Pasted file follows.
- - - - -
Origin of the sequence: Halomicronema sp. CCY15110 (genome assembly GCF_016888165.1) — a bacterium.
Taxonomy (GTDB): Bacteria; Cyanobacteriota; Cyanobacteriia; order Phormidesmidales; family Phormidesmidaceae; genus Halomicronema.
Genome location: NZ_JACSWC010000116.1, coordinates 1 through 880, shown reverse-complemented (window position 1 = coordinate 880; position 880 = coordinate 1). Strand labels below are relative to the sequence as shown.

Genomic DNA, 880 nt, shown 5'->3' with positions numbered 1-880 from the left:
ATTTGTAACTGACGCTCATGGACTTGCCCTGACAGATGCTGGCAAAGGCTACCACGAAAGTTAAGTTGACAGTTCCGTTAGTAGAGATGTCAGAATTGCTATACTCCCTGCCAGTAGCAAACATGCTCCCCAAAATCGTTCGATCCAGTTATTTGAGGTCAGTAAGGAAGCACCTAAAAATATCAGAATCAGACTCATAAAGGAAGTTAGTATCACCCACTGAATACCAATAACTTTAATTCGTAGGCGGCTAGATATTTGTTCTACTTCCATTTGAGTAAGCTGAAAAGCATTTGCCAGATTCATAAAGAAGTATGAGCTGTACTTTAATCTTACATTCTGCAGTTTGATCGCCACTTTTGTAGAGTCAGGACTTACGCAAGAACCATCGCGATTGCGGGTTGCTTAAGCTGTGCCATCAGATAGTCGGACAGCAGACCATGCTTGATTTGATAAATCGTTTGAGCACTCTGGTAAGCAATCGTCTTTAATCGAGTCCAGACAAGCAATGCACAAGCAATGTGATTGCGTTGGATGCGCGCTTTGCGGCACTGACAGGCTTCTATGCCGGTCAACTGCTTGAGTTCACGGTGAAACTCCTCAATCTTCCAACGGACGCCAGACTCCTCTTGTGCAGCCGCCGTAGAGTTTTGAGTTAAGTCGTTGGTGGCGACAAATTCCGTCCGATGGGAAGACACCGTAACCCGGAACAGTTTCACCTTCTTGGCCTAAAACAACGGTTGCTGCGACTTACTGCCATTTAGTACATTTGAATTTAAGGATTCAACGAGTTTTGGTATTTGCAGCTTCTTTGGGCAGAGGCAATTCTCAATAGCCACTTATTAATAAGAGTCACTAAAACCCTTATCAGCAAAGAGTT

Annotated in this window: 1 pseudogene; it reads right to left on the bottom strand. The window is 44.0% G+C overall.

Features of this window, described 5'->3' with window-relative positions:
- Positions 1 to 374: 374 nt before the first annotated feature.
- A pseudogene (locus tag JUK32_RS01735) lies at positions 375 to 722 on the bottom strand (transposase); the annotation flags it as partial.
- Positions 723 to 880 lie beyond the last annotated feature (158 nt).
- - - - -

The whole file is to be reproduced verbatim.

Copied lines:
Origin of the sequence: Halomicronema sp. CCY15110 (genome assembly GCF_016888165.1) — a bacterium.
Taxonomy (GTDB): Bacteria; Cyanobacteriota; Cyanobacteriia; order Phormidesmidales; family Phormidesmidaceae; genus Halomicronema.
Genome location: NZ_JACSWC010000116.1, coordinates 1 through 880, shown reverse-complemented (window position 1 = coordinate 880; position 880 = coordinate 1). Strand labels below are relative to the sequence as shown.

Genomic DNA, 880 nt, shown 5'->3' with positions numbered 1-880 from the left:
ATTTGTAACTGACGCTCATGGACTTGCCCTGACAGATGCTGGCAAAGGCTACCACGAAAGTTAAGTTGACAGTTCCGTTAGTAGAGATGTCAGAATTGCTATACTCCCTGCCAGTAGCAAACATGCTCCCCAAAATCGTTCGATCCAGTTATTTGAGGTCAGTAAGGAAGCACCTAAAAATATCAGAATCAGACTCATAAAGGAAGTTAGTATCACCCACTGAATACCAATAACTTTAATTCGTAGGCGGCTAGATATTTGTTCTACTTCCATTTGAGTAAGCTGAAAAGCATTTGCCAGATTCATAAAGAAGTATGAGCTGTACTTTAATCTTACATTCTGCAGTTTGATCGCCACTTTTGTAGAGTCAGGACTTACGCAAGAACCATCGCGATTGCGGGTTGCTTAAGCTGTGCCATCAGATAGTCGGACAGCAGACCATGCTTGATTTGATAAATCGTTTGAGCACTCTGGTAAGCAATCGTCTTTAATCGAGTCCAGACAAGCAATGCACAAGCAATGTGATTGCGTTGGATGCGCGCTTTGCGGCACTGACAGGCTTCTATGCCGGTCAACTGCTTGAGTTCACGGTGAAACTCCTCAATCTTCCAACGGACGCCAGACTCCTCTTGTGCAGCCGCCGTAGAGTTTTGAGTTAAGTCGTTGGTGGCGACAAATTCCGTCCGATGGGAAGACACCGTAACCCGGAACAGTTTCACCTTCTTGGCCTAAAACAACGGTTGCTGCGACTTACTGCCATTTAGTACATTTGAATTTAAGGATTCAACGAGTTTTGGTATTTGCAGCTTCTTTGGGCAGAGGCAATTCTCAATAGCCACTTATTAATAAGAGTCACTAAAACCCTTATCAGCAAAGAGTT

Annotated in this window: 1 pseudogene; it reads right to left on the bottom strand. The window is 44.0% G+C overall.

Features of this window, described 5'->3' with window-relative positions:
- Positions 1 to 374: 374 nt before the first annotated feature.
- A pseudogene (locus tag JUK32_RS01735) lies at positions 375 to 722 on the bottom strand (transposase); the annotation flags it as partial.
- Positions 723 to 880 lie beyond the last annotated feature (158 nt).